Labour's plans for schools and sports are not right for Auckland, says Monoj Daji, chief executive of College Sport Auckland.
Labour's sport and recreation policy has merit but a one size fits all approach is highly unlikely to work in our Super City of about 100,000 secondary school-aged students. Each region has its own idiosyncrasies which will need to be taken into account. Yes the Christchurch model may have worked but we are talking about a different set of issues in Auckland.
At the top of this list are transportation issues for inter-school sport and ageing teachers who are reducing their involvement in co-curricular sport, especially coaching.
In the Super City region, on average in recent years, we have about 65,000 students competing in inter-school sport in 41 codes from Monday to Sunday in school weeks.
With the sport spread across the week we are battling for venues and facilities. Having all school sport on a given afternoon would not only cause major transportation issues for schools but also place extra pressure on limited facilities and reduce the ability to draw on community volunteers for coaching and officiating, whom we are reliant on.
It would be difficult for many parent helpers to take half a day off to continue what they currently do post 3.30pm with their child's school sport.
In addition, having all inter-school sport on one day is likely to reduce the level of involvement of current participants who may be involved in up to three sports in a season.
As well, to counter the reducing teacher involvement, we have many senior students now coaching junior teams. If we move to one afternoon, senior students will not be able to both play and coach.
Whichever party is in government after the election could do worse than heed the lessons College Sport has gained from its involvement in implementing the Sir John Walker Find Your Field of Dreams secondary pilot in 10 South Auckland schools and supported by Sparc since last year.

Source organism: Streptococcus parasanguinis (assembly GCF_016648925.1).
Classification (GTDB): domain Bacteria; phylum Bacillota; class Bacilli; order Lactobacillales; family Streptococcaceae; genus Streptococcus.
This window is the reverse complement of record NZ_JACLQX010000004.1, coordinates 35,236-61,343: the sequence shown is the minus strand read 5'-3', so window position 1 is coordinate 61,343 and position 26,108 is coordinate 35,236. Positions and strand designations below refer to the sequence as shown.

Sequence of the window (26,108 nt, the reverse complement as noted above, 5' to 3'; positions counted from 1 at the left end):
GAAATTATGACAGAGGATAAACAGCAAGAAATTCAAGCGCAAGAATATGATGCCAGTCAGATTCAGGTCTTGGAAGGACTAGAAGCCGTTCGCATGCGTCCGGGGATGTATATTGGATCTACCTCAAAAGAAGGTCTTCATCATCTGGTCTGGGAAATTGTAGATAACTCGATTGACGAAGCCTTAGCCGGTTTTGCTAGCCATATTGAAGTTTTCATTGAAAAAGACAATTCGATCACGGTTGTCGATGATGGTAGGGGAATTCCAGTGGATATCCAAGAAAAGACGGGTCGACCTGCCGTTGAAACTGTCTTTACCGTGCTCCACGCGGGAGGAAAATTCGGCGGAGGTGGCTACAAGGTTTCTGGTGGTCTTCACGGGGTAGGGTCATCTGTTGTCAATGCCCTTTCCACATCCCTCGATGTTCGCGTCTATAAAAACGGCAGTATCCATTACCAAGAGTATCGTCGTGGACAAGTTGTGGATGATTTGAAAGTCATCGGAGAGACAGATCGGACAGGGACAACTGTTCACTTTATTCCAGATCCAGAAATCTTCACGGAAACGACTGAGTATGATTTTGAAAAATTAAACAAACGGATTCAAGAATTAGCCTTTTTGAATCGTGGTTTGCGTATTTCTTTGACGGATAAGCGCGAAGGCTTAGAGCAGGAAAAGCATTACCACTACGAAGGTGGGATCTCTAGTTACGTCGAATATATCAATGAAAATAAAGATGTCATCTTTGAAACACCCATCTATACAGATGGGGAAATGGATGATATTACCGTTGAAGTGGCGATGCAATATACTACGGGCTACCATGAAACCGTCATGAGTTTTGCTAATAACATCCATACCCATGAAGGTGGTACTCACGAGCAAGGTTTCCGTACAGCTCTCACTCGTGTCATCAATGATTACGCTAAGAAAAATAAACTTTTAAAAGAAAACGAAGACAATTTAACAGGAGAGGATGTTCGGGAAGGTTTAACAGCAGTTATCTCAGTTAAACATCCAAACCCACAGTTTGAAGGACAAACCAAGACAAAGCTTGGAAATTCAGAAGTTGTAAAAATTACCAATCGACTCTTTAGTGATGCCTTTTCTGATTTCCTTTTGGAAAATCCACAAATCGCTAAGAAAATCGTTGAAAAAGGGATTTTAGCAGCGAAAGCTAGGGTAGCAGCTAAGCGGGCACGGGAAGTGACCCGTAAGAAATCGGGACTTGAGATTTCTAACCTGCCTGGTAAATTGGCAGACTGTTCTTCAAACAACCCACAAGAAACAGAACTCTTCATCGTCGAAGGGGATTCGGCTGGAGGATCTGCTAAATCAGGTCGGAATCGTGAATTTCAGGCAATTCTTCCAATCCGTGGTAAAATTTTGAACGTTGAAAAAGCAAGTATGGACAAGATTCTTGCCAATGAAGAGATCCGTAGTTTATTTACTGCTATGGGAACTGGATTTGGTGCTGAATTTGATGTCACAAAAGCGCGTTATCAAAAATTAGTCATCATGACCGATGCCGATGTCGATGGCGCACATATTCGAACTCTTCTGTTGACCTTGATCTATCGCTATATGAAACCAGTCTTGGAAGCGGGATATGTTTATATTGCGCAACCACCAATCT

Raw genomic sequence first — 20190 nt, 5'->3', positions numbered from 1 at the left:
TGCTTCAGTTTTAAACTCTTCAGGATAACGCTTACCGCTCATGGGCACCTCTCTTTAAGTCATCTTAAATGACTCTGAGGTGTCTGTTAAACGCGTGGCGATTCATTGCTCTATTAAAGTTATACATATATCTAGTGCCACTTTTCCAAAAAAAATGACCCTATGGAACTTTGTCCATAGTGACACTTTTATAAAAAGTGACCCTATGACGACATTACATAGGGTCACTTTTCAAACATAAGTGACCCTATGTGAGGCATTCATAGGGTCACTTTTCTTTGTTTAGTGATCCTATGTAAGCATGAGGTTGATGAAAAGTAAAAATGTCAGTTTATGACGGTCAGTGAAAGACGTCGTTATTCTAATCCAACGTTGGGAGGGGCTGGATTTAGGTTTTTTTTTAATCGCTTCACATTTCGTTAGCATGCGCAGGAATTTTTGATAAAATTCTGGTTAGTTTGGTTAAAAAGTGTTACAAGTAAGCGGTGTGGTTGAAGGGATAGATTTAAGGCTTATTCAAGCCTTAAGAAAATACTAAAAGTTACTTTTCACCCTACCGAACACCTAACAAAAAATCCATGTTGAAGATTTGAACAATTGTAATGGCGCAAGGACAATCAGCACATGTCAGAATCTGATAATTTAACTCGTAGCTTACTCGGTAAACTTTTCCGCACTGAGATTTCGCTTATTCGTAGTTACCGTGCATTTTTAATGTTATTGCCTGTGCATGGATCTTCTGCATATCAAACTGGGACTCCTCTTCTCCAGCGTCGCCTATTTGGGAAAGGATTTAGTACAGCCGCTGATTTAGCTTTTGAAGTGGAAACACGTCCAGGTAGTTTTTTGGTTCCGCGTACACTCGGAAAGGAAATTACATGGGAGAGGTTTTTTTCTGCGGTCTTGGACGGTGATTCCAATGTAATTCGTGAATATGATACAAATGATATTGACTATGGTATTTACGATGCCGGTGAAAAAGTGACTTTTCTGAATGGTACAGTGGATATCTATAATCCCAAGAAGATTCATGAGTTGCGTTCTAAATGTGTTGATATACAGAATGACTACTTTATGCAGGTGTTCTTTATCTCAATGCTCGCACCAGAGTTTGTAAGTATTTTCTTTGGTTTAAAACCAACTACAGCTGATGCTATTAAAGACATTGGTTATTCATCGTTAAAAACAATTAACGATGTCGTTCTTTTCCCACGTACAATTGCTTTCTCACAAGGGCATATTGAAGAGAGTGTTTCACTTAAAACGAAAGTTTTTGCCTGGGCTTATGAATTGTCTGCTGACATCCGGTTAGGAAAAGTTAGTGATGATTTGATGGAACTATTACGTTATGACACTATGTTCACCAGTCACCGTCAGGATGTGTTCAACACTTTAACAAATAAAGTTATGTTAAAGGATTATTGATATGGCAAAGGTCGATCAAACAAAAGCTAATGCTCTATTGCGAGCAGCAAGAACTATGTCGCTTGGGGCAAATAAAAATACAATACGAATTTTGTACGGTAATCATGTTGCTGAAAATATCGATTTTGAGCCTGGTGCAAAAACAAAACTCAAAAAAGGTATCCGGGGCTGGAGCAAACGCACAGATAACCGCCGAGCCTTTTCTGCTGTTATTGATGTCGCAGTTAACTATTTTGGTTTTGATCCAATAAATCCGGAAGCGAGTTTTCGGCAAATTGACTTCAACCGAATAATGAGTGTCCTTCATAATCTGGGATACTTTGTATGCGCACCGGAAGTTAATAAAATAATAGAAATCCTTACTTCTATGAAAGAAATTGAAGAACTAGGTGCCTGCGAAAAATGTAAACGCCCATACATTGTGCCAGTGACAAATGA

For a small investment in each school of about $30,000, spent on coaching and infrastructure support, these schools have increased participation numbers and the level of teacher and outside coach involvement.
The key has been principal buy-in to the proposition that school sport is important, an understanding that teachers and coaches are the people-makers of our nation and the ability for each school to contextualise a sports plan that includes its community and sports clubs.
The results are very encouraging and the idea is not rocket science. On top of sporting outcomes we are seeing improvements in attendance, punctuality, behaviour in and out of the classroom and academic performance as students see the extra opportunities as a reward and not a given right.
As an example, one South Auckland teenager had an attendance rate of 0 per cent before the initiative was introduced. Now he is attending 98 per cent of the time, is involved in his sport and according to his social worker, is rarely in trouble with the police.
Further, intra-school sport in large urban areas is proving an excellent way of improving sports participation reducing the barriers of transportation and costs. Maybe Labour should consider a mandatory 1 hour lunch break in secondary schools on given days dedicated to intra-school, form class, whanau or house sport supported by outside clubs and regional sporting organisations.
Doing this will get all students active as well as introducing them in a non-invasive and less cost-prohibitive way to sporting possibilities.
The time is now. An injection of investment into targeted schools nationwide, similar to the field of dreams pilot, in the area of coaching support is required immediately to arrest the participation drop-offs mentioned by Labour spokesman Trevor Mallard and to protect our unique-in-the-world system of school sport.
We have unemployed graduates and semi-retired people in our community who can be mobilised to serve our school sport system for the benefit of our young people socially, health-wise and in a sporting sense.